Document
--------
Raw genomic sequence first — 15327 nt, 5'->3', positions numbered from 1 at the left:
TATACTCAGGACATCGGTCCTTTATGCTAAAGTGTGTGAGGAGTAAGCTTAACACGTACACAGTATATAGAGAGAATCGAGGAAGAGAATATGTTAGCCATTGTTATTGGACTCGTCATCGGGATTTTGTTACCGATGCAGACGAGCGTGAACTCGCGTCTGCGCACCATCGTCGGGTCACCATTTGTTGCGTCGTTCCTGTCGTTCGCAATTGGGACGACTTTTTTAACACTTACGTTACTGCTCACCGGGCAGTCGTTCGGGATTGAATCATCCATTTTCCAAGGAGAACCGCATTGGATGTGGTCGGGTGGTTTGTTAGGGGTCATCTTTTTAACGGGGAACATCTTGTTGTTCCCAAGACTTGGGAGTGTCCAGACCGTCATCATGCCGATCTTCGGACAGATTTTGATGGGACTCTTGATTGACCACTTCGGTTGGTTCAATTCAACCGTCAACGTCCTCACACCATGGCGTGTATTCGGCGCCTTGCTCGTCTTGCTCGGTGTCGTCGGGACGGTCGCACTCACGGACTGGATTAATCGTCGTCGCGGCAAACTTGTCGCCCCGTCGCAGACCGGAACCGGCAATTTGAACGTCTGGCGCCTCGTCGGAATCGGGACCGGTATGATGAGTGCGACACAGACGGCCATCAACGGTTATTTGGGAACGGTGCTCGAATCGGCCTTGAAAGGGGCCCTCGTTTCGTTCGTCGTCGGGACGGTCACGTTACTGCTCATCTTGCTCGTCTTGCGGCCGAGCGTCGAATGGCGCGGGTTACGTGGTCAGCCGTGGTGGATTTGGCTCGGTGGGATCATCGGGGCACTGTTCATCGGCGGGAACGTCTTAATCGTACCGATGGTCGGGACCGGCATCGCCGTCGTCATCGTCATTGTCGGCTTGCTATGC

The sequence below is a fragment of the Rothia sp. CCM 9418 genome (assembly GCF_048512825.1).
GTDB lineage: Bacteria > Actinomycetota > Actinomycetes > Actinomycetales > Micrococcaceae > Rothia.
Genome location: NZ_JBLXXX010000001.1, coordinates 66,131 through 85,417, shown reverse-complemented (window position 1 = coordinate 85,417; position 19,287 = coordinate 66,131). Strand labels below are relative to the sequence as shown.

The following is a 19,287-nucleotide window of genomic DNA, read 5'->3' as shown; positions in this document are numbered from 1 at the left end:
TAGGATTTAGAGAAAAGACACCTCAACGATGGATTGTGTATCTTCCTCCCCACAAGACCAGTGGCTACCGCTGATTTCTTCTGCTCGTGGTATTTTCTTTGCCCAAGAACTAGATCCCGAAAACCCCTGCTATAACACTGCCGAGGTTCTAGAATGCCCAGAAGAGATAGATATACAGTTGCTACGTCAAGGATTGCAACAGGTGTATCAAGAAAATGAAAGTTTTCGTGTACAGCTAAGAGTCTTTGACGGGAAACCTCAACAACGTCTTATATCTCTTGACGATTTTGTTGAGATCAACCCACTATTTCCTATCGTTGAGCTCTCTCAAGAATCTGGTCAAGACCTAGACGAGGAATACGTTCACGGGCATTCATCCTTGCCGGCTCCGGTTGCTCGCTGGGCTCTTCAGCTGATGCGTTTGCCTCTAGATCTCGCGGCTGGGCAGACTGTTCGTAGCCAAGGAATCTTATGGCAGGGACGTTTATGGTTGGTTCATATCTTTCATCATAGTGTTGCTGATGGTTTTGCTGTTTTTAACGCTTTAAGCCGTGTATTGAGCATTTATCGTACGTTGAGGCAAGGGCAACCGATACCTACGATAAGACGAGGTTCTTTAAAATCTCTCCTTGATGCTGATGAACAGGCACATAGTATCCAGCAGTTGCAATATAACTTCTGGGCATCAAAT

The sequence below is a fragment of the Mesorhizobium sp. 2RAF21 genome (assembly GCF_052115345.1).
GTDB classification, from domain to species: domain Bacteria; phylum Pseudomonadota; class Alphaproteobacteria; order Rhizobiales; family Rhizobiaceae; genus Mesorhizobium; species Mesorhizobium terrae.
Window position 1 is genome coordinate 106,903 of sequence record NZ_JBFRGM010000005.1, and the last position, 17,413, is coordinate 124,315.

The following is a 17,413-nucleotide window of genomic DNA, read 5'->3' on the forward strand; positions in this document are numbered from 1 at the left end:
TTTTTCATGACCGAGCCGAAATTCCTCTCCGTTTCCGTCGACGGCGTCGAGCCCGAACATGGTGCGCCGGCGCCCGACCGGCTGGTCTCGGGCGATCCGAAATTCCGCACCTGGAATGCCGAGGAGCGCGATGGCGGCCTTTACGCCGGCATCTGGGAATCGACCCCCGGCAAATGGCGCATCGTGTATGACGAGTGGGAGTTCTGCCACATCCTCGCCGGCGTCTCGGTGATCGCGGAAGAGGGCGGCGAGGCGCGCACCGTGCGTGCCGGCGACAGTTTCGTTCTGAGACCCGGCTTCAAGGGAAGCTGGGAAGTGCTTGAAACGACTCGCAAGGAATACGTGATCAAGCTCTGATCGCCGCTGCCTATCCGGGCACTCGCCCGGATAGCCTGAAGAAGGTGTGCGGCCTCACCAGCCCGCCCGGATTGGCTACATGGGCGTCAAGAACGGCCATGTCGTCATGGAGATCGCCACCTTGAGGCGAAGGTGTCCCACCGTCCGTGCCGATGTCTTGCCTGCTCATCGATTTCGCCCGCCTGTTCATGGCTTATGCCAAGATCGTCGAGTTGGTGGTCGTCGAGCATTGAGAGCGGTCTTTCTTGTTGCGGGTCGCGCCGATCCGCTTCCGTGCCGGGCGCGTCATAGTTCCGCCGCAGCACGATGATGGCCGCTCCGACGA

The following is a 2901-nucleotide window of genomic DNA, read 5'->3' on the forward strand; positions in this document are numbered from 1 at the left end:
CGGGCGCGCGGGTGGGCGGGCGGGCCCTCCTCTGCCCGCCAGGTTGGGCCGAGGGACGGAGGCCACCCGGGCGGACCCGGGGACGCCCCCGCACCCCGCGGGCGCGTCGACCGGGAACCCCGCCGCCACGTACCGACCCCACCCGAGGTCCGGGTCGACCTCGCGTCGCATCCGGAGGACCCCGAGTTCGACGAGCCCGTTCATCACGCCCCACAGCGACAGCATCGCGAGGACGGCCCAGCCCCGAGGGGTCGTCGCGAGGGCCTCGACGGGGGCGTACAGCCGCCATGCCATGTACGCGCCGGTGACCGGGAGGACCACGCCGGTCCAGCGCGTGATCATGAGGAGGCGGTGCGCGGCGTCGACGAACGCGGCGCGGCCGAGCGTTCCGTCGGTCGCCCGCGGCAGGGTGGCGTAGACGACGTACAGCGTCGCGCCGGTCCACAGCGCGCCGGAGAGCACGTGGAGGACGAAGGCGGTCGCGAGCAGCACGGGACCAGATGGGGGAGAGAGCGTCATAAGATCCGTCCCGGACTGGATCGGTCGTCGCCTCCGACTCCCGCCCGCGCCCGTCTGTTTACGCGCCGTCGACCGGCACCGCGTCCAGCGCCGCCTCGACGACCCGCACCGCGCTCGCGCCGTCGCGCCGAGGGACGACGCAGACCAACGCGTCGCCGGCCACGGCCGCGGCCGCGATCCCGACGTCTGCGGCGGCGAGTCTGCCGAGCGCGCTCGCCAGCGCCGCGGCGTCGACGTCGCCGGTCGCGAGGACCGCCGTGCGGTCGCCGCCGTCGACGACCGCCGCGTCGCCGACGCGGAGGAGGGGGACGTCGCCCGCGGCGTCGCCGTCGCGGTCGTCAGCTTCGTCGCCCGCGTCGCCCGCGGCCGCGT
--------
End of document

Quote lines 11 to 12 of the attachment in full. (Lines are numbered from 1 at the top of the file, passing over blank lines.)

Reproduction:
The following is a 17,413-nucleotide window of genomic DNA, read 5'->3' on the forward strand; positions in this document are numbered from 1 at the left end:
TTTTTCATGACCGAGCCGAAATTCCTCTCCGTTTCCGTCGACGGCGTCGAGCCCGAACATGGTGCGCCGGCGCCCGACCGGCTGGTCTCGGGCGATCCGAAATTCCGCACCTGGAATGCCGAGGAGCGCGATGGCGGCCTTTACGCCGGCATCTGGGAATCGACCCCCGGCAAATGGCGCATCGTGTATGACGAGTGGGAGTTCTGCCACATCCTCGCCGGCGTCTCGGTGATCGCGGAAGAGGGCGGCGAGGCGCGCACCGTGCGTGCCGGCGACAGTTTCGTTCTGAGACCCGGCTTCAAGGGAAGCTGGGAAGTGCTTGAAACGACTCGCAAGGAATACGTGATCAAGCTCTGATCGCCGCTGCCTATCCGGGCACTCGCCCGGATAGCCTGAAGAAGGTGTGCGGCCTCACCAGCCCGCCCGGATTGGCTACATGGGCGTCAAGAACGGCCATGTCGTCATGGAGATCGCCACCTTGAGGCGAAGGTGTCCCACCGTCCGTGCCGATGTCTTGCCTGCTCATCGATTTCGCCCGCCTGTTCATGGCTTATGCCAAGATCGTCGAGTTGGTGGTCGTCGAGCATTGAGAGCGGTCTTTCTTGTTGCGGGTCGCGCCGATCCGCTTCCGTGCCGGGCGCGTCATAGTTCCGCCGCAGCACGATGATGGCCGCTCCGACGA